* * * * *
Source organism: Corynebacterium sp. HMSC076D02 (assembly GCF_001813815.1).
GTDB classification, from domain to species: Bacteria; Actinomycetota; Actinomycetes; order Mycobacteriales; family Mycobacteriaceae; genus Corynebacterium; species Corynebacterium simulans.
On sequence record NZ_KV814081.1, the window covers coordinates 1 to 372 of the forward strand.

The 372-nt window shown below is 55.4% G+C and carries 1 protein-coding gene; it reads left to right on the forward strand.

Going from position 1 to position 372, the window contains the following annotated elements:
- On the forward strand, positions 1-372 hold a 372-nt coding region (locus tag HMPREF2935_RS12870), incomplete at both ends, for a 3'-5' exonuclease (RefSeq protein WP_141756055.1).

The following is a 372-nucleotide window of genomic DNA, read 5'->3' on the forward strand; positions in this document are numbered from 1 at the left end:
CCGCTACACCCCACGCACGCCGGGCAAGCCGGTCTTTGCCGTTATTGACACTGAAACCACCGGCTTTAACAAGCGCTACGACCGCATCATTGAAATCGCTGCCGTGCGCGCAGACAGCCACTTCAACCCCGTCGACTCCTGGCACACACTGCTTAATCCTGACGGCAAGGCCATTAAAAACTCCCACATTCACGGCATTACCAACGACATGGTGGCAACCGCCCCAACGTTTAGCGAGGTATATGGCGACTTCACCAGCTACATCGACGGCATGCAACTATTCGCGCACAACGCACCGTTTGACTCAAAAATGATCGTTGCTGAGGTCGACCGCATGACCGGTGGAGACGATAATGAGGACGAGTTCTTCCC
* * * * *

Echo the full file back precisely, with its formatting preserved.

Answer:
Source organism: Corynebacterium sp. HMSC076D02 (assembly GCF_001813815.1).
GTDB classification, from domain to species: Bacteria; Actinomycetota; Actinomycetes; order Mycobacteriales; family Mycobacteriaceae; genus Corynebacterium; species Corynebacterium simulans.
On sequence record NZ_KV814081.1, the window covers coordinates 1 to 372 of the forward strand.

The 372-nt window shown below is 55.4% G+C and carries 1 protein-coding gene; it reads left to right on the forward strand.

Going from position 1 to position 372, the window contains the following annotated elements:
- On the forward strand, positions 1-372 hold a 372-nt coding region (locus tag HMPREF2935_RS12870), incomplete at both ends, for a 3'-5' exonuclease (RefSeq protein WP_141756055.1).

The following is a 372-nucleotide window of genomic DNA, read 5'->3' on the forward strand; positions in this document are numbered from 1 at the left end:
CCGCTACACCCCACGCACGCCGGGCAAGCCGGTCTTTGCCGTTATTGACACTGAAACCACCGGCTTTAACAAGCGCTACGACCGCATCATTGAAATCGCTGCCGTGCGCGCAGACAGCCACTTCAACCCCGTCGACTCCTGGCACACACTGCTTAATCCTGACGGCAAGGCCATTAAAAACTCCCACATTCACGGCATTACCAACGACATGGTGGCAACCGCCCCAACGTTTAGCGAGGTATATGGCGACTTCACCAGCTACATCGACGGCATGCAACTATTCGCGCACAACGCACCGTTTGACTCAAAAATGATCGTTGCTGAGGTCGACCGCATGACCGGTGGAGACGATAATGAGGACGAGTTCTTCCC